As used herein, the transitional term “comprising,” which is synonymous with “including,” “containing,” or “characterized by,” is inclusive or openended and does not exclude additional, un-recited elements or method steps. However, in each recitation of “comprising” herein, it is intended that the term also encompass, as alternative embodiments, the phrases “consisting essentially of” and “consisting of,” where “consisting of” excludes any element or step not specified and “consisting essentially of” permits the inclusion of additional un-recited elements or steps that do not materially affect the basic and novel characteristics of the composition or method under consideration.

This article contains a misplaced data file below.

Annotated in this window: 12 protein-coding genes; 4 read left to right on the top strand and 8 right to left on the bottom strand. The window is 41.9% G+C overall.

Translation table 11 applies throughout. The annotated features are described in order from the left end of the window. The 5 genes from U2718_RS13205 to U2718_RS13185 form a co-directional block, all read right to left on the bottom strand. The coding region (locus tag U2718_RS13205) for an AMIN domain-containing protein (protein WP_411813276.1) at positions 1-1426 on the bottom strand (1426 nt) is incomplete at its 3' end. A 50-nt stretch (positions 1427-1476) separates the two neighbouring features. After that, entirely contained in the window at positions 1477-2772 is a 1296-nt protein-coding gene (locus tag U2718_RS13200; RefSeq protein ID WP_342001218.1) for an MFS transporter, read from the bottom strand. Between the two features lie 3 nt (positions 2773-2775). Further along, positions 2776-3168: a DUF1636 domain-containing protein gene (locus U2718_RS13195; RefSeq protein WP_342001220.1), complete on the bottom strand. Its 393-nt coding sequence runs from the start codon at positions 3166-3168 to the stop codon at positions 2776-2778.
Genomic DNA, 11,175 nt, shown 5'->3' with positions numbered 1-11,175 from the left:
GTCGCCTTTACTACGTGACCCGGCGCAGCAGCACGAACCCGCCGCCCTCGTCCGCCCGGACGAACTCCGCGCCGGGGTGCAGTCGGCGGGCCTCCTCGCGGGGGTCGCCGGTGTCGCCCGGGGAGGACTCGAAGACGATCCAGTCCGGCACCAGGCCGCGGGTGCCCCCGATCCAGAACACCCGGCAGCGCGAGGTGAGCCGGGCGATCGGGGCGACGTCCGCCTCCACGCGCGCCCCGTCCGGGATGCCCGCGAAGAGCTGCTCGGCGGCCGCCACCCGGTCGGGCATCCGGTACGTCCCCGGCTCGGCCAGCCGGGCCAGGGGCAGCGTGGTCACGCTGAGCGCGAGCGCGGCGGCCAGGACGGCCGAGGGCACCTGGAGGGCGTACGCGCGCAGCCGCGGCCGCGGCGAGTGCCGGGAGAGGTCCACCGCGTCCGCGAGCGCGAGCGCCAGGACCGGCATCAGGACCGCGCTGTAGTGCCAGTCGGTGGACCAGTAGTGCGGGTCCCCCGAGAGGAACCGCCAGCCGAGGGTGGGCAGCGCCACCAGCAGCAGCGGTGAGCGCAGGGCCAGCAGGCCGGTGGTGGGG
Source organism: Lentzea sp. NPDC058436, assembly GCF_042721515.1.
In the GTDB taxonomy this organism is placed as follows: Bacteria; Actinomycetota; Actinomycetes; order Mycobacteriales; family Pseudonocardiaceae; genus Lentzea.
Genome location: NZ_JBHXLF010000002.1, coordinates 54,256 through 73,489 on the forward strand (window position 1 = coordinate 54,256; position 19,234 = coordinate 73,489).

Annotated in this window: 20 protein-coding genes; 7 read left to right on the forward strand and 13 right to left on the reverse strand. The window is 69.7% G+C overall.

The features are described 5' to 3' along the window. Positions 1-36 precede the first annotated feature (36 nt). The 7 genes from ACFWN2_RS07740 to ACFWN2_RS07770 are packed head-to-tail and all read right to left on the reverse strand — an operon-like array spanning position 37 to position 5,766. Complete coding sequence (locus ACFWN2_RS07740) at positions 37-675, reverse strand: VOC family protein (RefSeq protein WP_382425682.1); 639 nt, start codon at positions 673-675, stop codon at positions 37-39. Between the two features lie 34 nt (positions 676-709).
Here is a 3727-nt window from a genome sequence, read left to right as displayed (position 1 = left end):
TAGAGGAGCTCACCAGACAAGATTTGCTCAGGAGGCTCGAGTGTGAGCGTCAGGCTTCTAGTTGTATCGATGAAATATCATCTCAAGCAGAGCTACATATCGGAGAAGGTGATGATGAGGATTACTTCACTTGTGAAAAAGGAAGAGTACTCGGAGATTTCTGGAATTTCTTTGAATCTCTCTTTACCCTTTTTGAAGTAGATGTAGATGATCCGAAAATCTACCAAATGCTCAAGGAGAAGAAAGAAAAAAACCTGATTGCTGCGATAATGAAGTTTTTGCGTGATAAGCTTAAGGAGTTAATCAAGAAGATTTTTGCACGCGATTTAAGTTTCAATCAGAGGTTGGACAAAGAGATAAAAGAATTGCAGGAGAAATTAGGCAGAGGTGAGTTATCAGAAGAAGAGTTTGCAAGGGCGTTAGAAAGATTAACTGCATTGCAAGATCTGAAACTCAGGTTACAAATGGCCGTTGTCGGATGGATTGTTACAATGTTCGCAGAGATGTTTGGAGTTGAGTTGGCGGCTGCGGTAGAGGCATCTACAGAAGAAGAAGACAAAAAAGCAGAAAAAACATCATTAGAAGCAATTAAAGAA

While certain representative embodiments and details have been shown for the purpose of illustrating the subject invention, it will be apparent to those skilled in this art that various changes and modifications can be made therein without departing from the scope of the subject invention. In this regard, the scope of the invention is to be limited only by the following claims.
1. A rigid chlorinated polyvinyl chloride (“CPVC”) polymer composition comprising (a) a CPVC polymer resin having from about 64 to about 67 weight % chlorine, and (b) a stabilizer system containing only from about 0.1 to about 3.0 parts zeolite and optionally a C6 to C12 metal carboxylate, and combinations thereof, wherein the zeolite has a water content of greater than 10 weight percent and a ratio of silicon to aluminum of less than 1.5.
2. The rigid CPVC polymer composition of claim 1, wherein the composition includes a combination of the zeolite and the C6 to C12 metal carboxylate and the weight ratio of zeolite to C6 to C12 metal carboxylate is between about 6:1 to 1:6.